- Nu Metal/Rap Metal: Trope Codifier, as they became infamous enough to be the public face of both.
- Self-Deprecation: Still Sucks was purposely titled so that when shown on music listings, it resembles the sentence "Limp Bizkit Still Sucks".
- Stealth Parody: A lot of their songs are this.
- Take That!:
- Durst, to Trent Reznor in "Hot Dog" from Chocolate Starfish and the Hot Dog Flavored Water. Specifically, the whole chorus is made up of Nine Inch Nails references: You wanna fuck me like an animal/You wanna burn me on the inside/You like to think that I'm a perfect drug/Just know that nothing you do will bring you closer to me. (This was enough for Trent to be credited as a co-writer.)
- Also on "Livin' It Up", from the aforementioned album, clearly referencing the diss Reznor made in the music video for "Starfuckers, Inc.":"Now who's the Starsucker?I'm the StarfishYou silly motherfucker"
- "Let It Go", a bonus track from Results May Vary, is addressed to then-absent guitarist Wes Borland. This song even lampshades Wes' side-project Big Dumb Face in the lyrics.
- DJ Lethal recorded a diss track entitled "Crack Your Skull" towards Joe Hahn, Linkin Park's DJ. This is in addition to some postings on his Soundcloud and Twitter accounts. Odd, considering he recorded "State of the Art" with Chester Bennington a few years ago. He did later recant his statements concerning the rest of the band a few weeks later."Pro Tools is my favorite member of Linkin Park"
- Affectionate Parody: Of them by Mad TV with (Will Sasso) playing Durst and singing "Keep on Posin!" 
- Anonymous Public Phone Call: Inverted in the video for "Take a Look Around", where Fred and the guys are called to a payphone from an anonymous source that gives them a mission to complete.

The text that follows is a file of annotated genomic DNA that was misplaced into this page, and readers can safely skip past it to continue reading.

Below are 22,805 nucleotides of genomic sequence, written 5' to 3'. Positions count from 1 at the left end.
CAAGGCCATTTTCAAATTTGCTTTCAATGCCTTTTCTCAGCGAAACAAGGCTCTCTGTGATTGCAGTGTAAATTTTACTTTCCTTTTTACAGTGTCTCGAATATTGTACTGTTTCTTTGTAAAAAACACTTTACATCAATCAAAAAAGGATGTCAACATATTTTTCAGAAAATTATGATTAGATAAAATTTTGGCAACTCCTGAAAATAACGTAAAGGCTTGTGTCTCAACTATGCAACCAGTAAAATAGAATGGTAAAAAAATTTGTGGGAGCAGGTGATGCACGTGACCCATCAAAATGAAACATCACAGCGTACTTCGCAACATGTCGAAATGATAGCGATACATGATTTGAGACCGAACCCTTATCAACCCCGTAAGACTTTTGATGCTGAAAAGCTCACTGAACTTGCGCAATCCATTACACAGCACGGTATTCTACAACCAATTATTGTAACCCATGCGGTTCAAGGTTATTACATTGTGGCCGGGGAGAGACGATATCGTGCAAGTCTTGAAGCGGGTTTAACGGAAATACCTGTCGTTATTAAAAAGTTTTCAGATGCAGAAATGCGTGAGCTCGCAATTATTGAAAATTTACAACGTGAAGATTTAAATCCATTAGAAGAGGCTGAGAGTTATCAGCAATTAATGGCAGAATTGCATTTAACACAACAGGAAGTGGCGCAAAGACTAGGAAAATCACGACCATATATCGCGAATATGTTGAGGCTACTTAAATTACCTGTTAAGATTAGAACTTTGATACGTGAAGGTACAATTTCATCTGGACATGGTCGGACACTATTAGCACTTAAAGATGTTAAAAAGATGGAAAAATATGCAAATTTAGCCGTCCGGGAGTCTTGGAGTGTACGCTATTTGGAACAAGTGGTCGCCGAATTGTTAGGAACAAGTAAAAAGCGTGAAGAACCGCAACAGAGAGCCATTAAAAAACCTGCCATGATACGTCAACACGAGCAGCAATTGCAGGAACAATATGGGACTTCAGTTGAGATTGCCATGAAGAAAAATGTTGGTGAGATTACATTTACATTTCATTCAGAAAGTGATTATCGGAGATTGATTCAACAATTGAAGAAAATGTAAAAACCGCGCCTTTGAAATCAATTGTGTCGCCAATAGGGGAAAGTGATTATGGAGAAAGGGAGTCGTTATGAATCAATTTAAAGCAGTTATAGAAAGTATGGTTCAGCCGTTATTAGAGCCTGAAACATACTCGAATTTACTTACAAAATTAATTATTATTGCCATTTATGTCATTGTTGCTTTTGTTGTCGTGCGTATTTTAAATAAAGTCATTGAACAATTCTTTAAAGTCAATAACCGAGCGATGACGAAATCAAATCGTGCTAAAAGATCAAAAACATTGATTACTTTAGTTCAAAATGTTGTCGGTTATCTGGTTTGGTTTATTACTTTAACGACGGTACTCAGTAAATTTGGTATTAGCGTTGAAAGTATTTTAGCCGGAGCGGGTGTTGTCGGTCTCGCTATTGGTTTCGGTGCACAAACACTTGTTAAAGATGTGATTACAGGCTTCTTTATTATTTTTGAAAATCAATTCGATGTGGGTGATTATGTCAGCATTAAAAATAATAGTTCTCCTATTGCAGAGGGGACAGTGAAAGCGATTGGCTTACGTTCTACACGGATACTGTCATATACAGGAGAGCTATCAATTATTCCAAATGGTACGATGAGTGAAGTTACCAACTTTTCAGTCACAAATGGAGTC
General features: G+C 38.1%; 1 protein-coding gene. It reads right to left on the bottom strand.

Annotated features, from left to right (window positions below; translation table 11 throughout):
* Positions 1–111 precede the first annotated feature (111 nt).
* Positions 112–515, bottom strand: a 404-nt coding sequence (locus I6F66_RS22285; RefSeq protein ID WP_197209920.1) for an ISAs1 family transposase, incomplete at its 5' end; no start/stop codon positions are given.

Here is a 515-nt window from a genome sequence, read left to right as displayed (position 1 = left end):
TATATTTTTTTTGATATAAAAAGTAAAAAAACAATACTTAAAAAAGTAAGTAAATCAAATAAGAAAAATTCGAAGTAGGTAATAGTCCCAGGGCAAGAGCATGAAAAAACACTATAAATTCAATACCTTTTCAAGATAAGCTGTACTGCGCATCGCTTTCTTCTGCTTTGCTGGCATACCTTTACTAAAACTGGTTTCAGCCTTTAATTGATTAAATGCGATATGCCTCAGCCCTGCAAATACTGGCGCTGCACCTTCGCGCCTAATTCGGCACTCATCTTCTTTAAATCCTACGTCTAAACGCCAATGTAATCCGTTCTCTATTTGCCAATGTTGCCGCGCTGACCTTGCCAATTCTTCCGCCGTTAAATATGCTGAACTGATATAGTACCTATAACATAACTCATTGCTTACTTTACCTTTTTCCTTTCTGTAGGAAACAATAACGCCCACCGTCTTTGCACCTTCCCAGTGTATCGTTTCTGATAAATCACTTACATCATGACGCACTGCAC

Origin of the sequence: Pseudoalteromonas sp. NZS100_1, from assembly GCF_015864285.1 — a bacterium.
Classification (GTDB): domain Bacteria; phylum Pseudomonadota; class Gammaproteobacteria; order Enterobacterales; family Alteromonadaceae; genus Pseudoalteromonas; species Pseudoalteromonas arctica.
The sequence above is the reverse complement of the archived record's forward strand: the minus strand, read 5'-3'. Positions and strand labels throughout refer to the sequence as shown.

- Body Paint: Wes likes to take the stage wearing it.
- Death by Music Video: In the "Re-Arranged" video, the band is made a scapegoat for causing a riot at their concert. They're convicted and sentenced to death by drowning.
- Ghost Reunion Ending: The video for "Re-arranged" ends with all the band members floating in Heaven after being executed in the flood chamber.
- Guest Fighter: Fred is a playable character in WWF SmackDown: Just Bring It! and WWF Raw, as well as an unlockable character in the fighting game adaptation of Fight Club.
- Hong Kong Dub: The "Gold Cobra" video has Wes Borland doing a deliberately poor redub of his own voice in the intro, which very obviously doesn't match what he originally said on-camera:"We just took the p-time out of our busy schedules and busted asses all over... this city, to t-take you on an adventure, that... may be the best... thing you've ever seen in your entire life."
- Long-Runner Line-up: Despite Wes Borland leaving the band a few times, the band still had the same line-up for a decade and a half. This ended when DJ Lethal split from the band.
- Minimalistic Cover Art: Greatest Hitz has a white cover with a pink Mind Screw icon which could be a keyhole, or a turntable, or a ladies restroom sign.
- Self-Deprecation: They indulged into making fun of themselves on occasion, as the quote atop this page shows.
- Surreal Music Video: "Boiler" has one full of disturbing imagery, as well as an animated segment featuring the creatures from its album's cover.
- Xtreme Kool Letterz:
- The name of the band. It was originally spelled "Limp Biscut" on the band's early demos.
- Their compilation album is named Greatest Hitz.